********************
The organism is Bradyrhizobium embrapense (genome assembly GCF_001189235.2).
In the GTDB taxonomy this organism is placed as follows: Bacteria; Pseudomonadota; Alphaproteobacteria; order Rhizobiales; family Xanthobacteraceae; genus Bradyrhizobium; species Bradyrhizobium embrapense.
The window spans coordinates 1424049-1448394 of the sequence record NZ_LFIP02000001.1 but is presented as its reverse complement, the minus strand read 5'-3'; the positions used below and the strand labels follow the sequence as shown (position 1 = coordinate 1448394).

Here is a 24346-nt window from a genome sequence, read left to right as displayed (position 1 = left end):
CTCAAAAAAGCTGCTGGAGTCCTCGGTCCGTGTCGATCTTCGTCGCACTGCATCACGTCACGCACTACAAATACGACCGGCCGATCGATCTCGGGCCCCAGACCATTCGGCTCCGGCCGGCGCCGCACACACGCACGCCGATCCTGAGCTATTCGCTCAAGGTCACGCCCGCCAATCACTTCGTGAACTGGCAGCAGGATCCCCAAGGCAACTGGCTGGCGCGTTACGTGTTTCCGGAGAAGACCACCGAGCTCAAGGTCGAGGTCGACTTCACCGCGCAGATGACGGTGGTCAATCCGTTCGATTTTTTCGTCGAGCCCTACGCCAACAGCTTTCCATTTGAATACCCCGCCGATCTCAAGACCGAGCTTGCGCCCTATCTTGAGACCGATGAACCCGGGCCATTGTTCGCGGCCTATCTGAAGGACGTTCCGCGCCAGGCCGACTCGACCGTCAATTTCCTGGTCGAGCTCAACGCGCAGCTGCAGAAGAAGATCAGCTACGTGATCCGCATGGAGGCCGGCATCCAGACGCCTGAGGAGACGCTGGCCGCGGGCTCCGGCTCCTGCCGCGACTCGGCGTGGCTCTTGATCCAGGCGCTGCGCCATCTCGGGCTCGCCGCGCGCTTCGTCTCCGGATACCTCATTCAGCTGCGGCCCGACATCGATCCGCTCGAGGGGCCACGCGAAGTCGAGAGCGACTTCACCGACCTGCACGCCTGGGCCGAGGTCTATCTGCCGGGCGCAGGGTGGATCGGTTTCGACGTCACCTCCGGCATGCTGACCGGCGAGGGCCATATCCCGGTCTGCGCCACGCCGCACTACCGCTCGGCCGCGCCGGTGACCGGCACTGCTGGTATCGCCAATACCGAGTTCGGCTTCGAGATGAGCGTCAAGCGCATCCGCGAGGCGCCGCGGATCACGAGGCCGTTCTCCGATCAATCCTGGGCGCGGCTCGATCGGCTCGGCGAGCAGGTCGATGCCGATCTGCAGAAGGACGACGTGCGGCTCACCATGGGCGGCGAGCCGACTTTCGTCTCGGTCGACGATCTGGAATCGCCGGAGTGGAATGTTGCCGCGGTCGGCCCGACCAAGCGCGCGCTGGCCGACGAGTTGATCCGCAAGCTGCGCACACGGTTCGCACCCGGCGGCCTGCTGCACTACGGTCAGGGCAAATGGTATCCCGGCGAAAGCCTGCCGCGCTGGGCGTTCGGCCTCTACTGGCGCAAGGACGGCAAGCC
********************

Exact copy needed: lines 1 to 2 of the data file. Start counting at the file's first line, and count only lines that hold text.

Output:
The organism is Bradyrhizobium embrapense (genome assembly GCF_001189235.2).
In the GTDB taxonomy this organism is placed as follows: Bacteria; Pseudomonadota; Alphaproteobacteria; order Rhizobiales; family Xanthobacteraceae; genus Bradyrhizobium; species Bradyrhizobium embrapense.